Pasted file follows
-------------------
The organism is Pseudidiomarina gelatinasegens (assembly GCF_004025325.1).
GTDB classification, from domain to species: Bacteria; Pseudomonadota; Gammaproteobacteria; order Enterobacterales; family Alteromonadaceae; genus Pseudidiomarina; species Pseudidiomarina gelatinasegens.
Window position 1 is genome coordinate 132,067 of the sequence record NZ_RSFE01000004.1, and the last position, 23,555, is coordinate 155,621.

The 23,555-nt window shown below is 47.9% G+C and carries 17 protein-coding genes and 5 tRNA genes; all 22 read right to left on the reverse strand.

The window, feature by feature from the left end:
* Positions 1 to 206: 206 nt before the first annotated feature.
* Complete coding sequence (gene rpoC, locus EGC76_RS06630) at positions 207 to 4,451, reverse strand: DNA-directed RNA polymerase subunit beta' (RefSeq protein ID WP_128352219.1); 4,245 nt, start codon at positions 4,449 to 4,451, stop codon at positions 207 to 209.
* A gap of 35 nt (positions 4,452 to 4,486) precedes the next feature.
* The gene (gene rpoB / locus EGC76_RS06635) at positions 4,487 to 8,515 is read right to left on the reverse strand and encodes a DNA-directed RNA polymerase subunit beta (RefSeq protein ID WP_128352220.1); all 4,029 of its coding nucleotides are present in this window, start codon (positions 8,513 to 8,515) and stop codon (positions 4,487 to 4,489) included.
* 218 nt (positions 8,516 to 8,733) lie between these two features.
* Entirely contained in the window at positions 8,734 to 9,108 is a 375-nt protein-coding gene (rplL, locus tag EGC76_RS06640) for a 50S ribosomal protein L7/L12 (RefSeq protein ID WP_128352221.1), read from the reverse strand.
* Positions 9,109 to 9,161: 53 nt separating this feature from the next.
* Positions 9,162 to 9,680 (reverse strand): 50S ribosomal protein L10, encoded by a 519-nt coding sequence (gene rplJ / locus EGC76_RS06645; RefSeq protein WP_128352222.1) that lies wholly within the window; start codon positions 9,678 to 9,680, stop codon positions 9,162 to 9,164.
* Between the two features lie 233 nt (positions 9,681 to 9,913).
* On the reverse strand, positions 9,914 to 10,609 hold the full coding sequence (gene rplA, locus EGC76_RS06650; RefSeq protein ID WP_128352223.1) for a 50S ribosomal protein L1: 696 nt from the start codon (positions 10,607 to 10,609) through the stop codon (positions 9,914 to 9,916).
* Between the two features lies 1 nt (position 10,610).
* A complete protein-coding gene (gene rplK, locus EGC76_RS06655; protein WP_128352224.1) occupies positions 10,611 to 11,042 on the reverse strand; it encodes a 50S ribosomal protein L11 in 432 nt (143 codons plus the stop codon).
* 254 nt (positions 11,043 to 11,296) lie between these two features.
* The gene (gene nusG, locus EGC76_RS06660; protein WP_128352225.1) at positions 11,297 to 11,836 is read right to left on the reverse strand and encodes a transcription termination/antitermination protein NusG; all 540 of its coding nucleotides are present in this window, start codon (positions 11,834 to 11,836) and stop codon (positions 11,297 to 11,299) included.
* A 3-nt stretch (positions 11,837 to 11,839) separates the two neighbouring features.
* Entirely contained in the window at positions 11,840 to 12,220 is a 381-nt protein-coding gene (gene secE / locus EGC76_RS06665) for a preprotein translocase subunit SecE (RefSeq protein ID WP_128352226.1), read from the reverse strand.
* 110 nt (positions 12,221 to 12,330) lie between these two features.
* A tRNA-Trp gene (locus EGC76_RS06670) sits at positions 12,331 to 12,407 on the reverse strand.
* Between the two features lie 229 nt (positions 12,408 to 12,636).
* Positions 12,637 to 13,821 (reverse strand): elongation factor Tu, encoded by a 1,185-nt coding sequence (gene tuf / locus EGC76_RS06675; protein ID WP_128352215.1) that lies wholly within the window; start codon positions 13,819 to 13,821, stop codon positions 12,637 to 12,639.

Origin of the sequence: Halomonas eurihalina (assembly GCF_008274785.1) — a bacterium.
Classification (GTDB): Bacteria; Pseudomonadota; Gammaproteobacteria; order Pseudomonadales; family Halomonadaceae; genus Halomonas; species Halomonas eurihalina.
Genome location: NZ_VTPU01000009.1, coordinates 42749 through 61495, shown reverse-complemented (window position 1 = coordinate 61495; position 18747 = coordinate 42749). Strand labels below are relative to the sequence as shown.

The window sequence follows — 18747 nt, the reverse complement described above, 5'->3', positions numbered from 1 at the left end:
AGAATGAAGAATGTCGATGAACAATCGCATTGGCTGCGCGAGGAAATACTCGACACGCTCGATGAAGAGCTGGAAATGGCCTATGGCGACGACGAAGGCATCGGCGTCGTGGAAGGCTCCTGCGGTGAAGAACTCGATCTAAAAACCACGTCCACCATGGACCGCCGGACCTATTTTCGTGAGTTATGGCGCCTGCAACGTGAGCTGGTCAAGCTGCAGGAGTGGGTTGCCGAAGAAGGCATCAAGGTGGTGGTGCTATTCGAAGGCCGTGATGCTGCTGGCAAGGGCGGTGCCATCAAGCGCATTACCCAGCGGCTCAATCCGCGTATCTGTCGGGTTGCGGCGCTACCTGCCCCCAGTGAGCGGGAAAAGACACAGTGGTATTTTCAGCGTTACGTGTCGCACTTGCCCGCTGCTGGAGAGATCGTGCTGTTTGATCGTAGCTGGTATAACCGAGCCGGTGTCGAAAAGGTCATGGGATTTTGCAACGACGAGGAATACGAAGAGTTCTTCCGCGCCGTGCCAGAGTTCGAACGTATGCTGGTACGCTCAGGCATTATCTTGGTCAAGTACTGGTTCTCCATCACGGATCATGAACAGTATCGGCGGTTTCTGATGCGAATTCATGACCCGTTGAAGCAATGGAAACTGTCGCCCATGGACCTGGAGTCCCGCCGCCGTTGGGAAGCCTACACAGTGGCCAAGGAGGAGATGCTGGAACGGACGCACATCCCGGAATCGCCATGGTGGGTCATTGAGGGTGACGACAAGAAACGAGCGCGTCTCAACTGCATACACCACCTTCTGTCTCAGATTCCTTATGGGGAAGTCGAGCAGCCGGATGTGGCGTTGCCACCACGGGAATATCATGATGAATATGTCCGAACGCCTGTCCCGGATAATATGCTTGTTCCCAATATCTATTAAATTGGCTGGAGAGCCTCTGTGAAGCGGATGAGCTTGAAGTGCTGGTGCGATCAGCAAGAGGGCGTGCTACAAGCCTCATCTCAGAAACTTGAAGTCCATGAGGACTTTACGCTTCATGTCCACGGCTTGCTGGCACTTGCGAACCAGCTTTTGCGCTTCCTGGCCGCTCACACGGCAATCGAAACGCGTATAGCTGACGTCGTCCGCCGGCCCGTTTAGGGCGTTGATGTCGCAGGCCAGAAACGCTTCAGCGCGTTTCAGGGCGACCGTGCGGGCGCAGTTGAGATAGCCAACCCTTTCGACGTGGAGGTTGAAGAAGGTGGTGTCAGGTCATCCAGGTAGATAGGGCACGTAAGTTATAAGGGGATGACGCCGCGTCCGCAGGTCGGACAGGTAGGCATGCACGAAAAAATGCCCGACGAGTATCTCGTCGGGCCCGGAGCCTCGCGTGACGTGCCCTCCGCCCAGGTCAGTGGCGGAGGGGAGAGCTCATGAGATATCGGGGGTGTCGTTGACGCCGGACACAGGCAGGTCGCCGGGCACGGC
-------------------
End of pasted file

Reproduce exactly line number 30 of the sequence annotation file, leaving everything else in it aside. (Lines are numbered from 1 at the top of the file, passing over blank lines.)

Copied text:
AGAATGAAGAATGTCGATGAACAATCGCATTGGCTGCGCGAGGAAATACTCGACACGCTCGATGAAGAGCTGGAAATGGCCTATGGCGACGACGAAGGCATCGGCGTCGTGGAAGGCTCCTGCGGTGAAGAACTCGATCTAAAAACCACGTCCACCATGGACCGCCGGACCTATTTTCGTGAGTTATGGCGCCTGCAACGTGAGCTGGTCAAGCTGCAGGAGTGGGTTGCCGAAGAAGGCATCAAGGTGGTGGTGCTATTCGAAGGCCGTGATGCTGCTGGCAAGGGCGGTGCCATCAAGCGCATTACCCAGCGGCTCAATCCGCGTATCTGTCGGGTTGCGGCGCTACCTGCCCCCAGTGAGCGGGAAAAGACACAGTGGTATTTTCAGCGTTACGTGTCGCACTTGCCCGCTGCTGGAGAGATCGTGCTGTTTGATCGTAGCTGGTATAACCGAGCCGGTGTCGAAAAGGTCATGGGATTTTGCAACGACGAGGAATACGAAGAGTTCTTCCGCGCCGTGCCAGAGTTCGAACGTATGCTGGTACGCTCAGGCATTATCTTGGTCAAGTACTGGTTCTCCATCACGGATCATGAACAGTATCGGCGGTTTCTGATGCGAATTCATGACCCGTTGAAGCAATGGAAACTGTCGCCCATGGACCTGGAGTCCCGCCGCCGTTGGGAAGCCTACACAGTGGCCAAGGAGGAGATGCTGGAACGGACGCACATCCCGGAATCGCCATGGTGGGTCATTGAGGGTGACGACAAGAAACGAGCGCGTCTCAACTGCATACACCACCTTCTGTCTCAGATTCCTTATGGGGAAGTCGAGCAGCCGGATGTGGCGTTGCCACCACGGGAATATCATGATGAATATGTCCGAACGCCTGTCCCGGATAATATGCTTGTTCCCAATATCTATTAAATTGGCTGGAGAGCCTCTGTGAAGCGGATGAGCTTGAAGTGCTGGTGCGATCAGCAAGAGGGCGTGCTACAAGCCTCATCTCAGAAACTTGAAGTCCATGAGGACTTTACGCTTCATGTCCACGGCTTGCTGGCACTTGCGAACCAGCTTTTGCGCTTCCTGGCCGCTCACACGGCAATCGAAACGCGTATAGCTGACGTCGTCCGCCGGCCCGTTTAGGGCGTTGATGTCGCAGGCCAGAAACGCTTCAGCGCGTTTCAGGGCGACCGTGCGGGCGCAGTTGAGATAGCCAACCCTTTCGACGTGGAGGTTGAAGAAGGTGGTGTCAGGTCATCCAGGTAGATAGGGCACGTAAGTTATAAGGGGATGACGCCGCGTCCGCAGGTCGGACAGGTAGGCATGCACGAAAAAATGCCCGACGAGTATCTCGTCGGGCCCGGAGCCTCGCGTGACGTGCCCTCCGCCCAGGTCAGTGGCGGAGGGGAGAGCTCATGAGATATCGGGGGTGTCGTTGACGCCGGACACAGGCAGGTCGCCGGGCACGGC